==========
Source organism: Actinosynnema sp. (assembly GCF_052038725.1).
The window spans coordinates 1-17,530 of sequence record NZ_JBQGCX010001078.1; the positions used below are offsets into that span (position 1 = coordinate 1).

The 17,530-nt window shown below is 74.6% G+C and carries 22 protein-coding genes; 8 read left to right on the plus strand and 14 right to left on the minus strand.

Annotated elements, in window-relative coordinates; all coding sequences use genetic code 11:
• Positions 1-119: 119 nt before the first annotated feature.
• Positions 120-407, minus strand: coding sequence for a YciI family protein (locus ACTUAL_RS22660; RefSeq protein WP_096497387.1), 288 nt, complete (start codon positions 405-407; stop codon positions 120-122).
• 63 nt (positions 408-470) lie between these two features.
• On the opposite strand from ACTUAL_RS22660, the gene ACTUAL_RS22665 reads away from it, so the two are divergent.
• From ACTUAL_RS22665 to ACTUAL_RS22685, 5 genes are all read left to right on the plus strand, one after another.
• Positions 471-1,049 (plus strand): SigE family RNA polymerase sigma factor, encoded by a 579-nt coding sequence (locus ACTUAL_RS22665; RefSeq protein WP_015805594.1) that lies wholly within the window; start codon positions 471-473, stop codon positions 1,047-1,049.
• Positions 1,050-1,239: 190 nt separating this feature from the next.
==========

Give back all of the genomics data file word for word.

Source organism: Actinosynnema sp. (assembly GCF_052038725.1).
The window spans coordinates 1-17,530 of sequence record NZ_JBQGCX010001078.1; the positions used below are offsets into that span (position 1 = coordinate 1).

The 17,530-nt window shown below is 74.6% G+C and carries 22 protein-coding genes; 8 read left to right on the plus strand and 14 right to left on the minus strand.

Annotated elements, in window-relative coordinates; all coding sequences use genetic code 11:
• Positions 1-119: 119 nt before the first annotated feature.
• Positions 120-407, minus strand: coding sequence for a YciI family protein (locus ACTUAL_RS22660; RefSeq protein WP_096497387.1), 288 nt, complete (start codon positions 405-407; stop codon positions 120-122).
• 63 nt (positions 408-470) lie between these two features.
• On the opposite strand from ACTUAL_RS22660, the gene ACTUAL_RS22665 reads away from it, so the two are divergent.
• From ACTUAL_RS22665 to ACTUAL_RS22685, 5 genes are all read left to right on the plus strand, one after another.
• Positions 471-1,049 (plus strand): SigE family RNA polymerase sigma factor, encoded by a 579-nt coding sequence (locus ACTUAL_RS22665; RefSeq protein WP_015805594.1) that lies wholly within the window; start codon positions 471-473, stop codon positions 1,047-1,049.
• Positions 1,050-1,239: 190 nt separating this feature from the next.